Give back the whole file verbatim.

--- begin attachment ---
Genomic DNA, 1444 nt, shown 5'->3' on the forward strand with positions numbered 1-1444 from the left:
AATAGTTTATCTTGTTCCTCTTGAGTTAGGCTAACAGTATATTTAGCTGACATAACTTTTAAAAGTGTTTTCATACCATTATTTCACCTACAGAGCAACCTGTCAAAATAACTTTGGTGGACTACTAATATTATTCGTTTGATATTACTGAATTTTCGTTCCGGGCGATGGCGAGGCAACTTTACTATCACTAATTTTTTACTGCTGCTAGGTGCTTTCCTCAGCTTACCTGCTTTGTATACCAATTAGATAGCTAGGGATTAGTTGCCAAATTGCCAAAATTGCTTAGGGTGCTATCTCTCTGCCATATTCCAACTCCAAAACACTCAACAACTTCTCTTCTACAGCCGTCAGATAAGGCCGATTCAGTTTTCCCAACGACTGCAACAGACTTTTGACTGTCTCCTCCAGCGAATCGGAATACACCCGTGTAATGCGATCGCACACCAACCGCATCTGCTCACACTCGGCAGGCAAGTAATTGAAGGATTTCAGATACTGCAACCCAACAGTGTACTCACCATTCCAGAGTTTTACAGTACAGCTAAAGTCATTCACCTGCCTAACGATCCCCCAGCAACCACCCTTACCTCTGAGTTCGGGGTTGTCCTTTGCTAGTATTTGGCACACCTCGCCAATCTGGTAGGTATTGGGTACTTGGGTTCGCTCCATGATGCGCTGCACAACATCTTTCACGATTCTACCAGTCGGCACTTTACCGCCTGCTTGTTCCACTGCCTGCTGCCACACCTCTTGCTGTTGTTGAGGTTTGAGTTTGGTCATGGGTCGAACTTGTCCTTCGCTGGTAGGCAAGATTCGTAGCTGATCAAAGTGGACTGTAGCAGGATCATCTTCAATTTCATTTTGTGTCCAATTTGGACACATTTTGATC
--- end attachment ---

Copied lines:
Genomic DNA, 1444 nt, shown 5'->3' on the forward strand with positions numbered 1-1444 from the left:
AATAGTTTATCTTGTTCCTCTTGAGTTAGGCTAACAGTATATTTAGCTGACATAACTTTTAAAAGTGTTTTCATACCATTATTTCACCTACAGAGCAACCTGTCAAAATAACTTTGGTGGACTACTAATATTATTCGTTTGATATTACTGAATTTTCGTTCCGGGCGATGGCGAGGCAACTTTACTATCACTAATTTTTTACTGCTGCTAGGTGCTTTCCTCAGCTTACCTGCTTTGTATACCAATTAGATAGCTAGGGATTAGTTGCCAAATTGCCAAAATTGCTTAGGGTGCTATCTCTCTGCCATATTCCAACTCCAAAACACTCAACAACTTCTCTTCTACAGCCGTCAGATAAGGCCGATTCAGTTTTCCCAACGACTGCAACAGACTTTTGACTGTCTCCTCCAGCGAATCGGAATACACCCGTGTAATGCGATCGCACACCAACCGCATCTGCTCACACTCGGCAGGCAAGTAATTGAAGGATTTCAGATACTGCAACCCAACAGTGTACTCACCATTCCAGAGTTTTACAGTACAGCTAAAGTCATTCACCTGCCTAACGATCCCCCAGCAACCACCCTTACCTCTGAGTTCGGGGTTGTCCTTTGCTAGTATTTGGCACACCTCGCCAATCTGGTAGGTATTGGGTACTTGGGTTCGCTCCATGATGCGCTGCACAACATCTTTCACGATTCTACCAGTCGGCACTTTACCGCCTGCTTGTTCCACTGCCTGCTGCCACACCTCTTGCTGTTGTTGAGGTTTGAGTTTGGTCATGGGTCGAACTTGTCCTTCGCTGGTAGGCAAGATTCGTAGCTGATCAAAGTGGACTGTAGCAGGATCATCTTCAATTTCATTTTGTGTCCAATTTGGACACATTTTGATC